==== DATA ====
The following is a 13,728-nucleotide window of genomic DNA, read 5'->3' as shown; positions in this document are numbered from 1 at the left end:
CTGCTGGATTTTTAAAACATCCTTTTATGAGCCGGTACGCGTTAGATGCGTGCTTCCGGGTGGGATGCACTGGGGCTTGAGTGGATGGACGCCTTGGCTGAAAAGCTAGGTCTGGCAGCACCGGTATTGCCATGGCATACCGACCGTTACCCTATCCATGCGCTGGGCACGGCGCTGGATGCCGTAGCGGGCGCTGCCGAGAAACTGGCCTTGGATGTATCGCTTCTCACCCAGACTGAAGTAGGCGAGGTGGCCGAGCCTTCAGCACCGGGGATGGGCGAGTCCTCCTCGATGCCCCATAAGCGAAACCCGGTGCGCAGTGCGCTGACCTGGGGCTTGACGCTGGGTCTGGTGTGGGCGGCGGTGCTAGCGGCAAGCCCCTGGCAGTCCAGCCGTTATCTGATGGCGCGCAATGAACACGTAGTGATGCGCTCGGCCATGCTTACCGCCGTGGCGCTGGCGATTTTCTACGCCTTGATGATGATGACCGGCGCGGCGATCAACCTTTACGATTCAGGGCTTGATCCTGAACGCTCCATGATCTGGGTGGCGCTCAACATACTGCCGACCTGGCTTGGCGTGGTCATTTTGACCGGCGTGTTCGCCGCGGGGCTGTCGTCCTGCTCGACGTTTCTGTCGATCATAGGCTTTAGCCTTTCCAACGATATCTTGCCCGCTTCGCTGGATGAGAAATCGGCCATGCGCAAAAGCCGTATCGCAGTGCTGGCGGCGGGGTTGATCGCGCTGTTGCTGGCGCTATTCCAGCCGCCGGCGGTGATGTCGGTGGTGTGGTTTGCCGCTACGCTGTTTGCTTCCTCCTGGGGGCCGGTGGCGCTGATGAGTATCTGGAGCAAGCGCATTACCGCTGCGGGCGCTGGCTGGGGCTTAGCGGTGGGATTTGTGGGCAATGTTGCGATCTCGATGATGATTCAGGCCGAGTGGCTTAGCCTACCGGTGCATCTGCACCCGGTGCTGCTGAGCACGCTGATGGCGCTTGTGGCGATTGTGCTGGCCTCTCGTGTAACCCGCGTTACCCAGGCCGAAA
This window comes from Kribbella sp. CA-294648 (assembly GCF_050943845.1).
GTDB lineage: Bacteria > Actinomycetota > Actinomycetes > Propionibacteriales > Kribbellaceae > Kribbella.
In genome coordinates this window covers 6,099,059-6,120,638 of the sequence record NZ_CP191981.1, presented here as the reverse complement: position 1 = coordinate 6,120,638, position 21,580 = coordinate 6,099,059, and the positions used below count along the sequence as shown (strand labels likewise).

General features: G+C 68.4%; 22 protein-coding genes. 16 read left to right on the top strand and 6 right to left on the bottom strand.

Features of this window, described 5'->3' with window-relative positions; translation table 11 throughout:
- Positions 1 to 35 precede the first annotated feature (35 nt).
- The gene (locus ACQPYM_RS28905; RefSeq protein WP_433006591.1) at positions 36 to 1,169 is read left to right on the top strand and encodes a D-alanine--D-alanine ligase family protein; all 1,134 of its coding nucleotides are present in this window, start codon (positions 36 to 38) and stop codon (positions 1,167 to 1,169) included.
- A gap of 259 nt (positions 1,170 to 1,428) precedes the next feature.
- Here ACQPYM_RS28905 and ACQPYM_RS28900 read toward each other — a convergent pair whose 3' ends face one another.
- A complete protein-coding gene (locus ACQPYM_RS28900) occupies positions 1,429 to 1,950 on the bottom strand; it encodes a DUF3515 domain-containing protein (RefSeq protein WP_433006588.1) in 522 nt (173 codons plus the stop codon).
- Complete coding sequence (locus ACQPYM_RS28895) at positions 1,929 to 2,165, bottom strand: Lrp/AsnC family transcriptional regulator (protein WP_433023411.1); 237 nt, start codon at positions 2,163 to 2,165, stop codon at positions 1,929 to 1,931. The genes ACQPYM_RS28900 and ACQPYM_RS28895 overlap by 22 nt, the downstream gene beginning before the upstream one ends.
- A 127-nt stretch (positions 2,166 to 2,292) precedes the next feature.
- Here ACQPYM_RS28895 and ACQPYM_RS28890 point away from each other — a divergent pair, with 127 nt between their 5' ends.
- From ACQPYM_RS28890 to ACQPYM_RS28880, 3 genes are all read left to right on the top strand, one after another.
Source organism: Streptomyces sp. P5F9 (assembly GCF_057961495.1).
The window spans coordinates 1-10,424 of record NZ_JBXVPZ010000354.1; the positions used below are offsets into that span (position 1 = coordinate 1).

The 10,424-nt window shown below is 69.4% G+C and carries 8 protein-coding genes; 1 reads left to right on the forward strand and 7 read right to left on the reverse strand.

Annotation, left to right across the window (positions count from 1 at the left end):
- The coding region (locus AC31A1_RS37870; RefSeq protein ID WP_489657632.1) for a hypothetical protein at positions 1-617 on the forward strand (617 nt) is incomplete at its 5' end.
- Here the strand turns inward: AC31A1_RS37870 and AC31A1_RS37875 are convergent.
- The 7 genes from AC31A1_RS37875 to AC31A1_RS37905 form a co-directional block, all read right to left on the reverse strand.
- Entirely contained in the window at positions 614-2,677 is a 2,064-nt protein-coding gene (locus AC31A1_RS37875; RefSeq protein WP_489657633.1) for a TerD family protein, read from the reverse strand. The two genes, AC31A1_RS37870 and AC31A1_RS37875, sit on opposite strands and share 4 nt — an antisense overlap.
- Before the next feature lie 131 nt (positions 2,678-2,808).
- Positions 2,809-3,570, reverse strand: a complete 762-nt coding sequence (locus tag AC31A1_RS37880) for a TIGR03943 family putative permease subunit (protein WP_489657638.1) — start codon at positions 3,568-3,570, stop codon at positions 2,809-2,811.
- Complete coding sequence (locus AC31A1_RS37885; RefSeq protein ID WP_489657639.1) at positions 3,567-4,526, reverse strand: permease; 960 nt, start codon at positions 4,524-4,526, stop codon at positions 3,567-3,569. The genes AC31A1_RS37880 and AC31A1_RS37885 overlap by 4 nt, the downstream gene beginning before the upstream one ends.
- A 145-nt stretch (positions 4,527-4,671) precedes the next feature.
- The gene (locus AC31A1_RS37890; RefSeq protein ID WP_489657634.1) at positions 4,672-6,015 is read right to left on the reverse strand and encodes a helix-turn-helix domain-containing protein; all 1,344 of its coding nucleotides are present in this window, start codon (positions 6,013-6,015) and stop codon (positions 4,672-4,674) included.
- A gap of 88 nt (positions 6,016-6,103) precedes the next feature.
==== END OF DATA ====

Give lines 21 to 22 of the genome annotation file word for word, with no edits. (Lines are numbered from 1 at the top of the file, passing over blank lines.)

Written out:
- The coding region (locus AC31A1_RS37870; RefSeq protein ID WP_489657632.1) for a hypothetical protein at positions 1-617 on the forward strand (617 nt) is incomplete at its 5' end.
- Here the strand turns inward: AC31A1_RS37870 and AC31A1_RS37875 are convergent.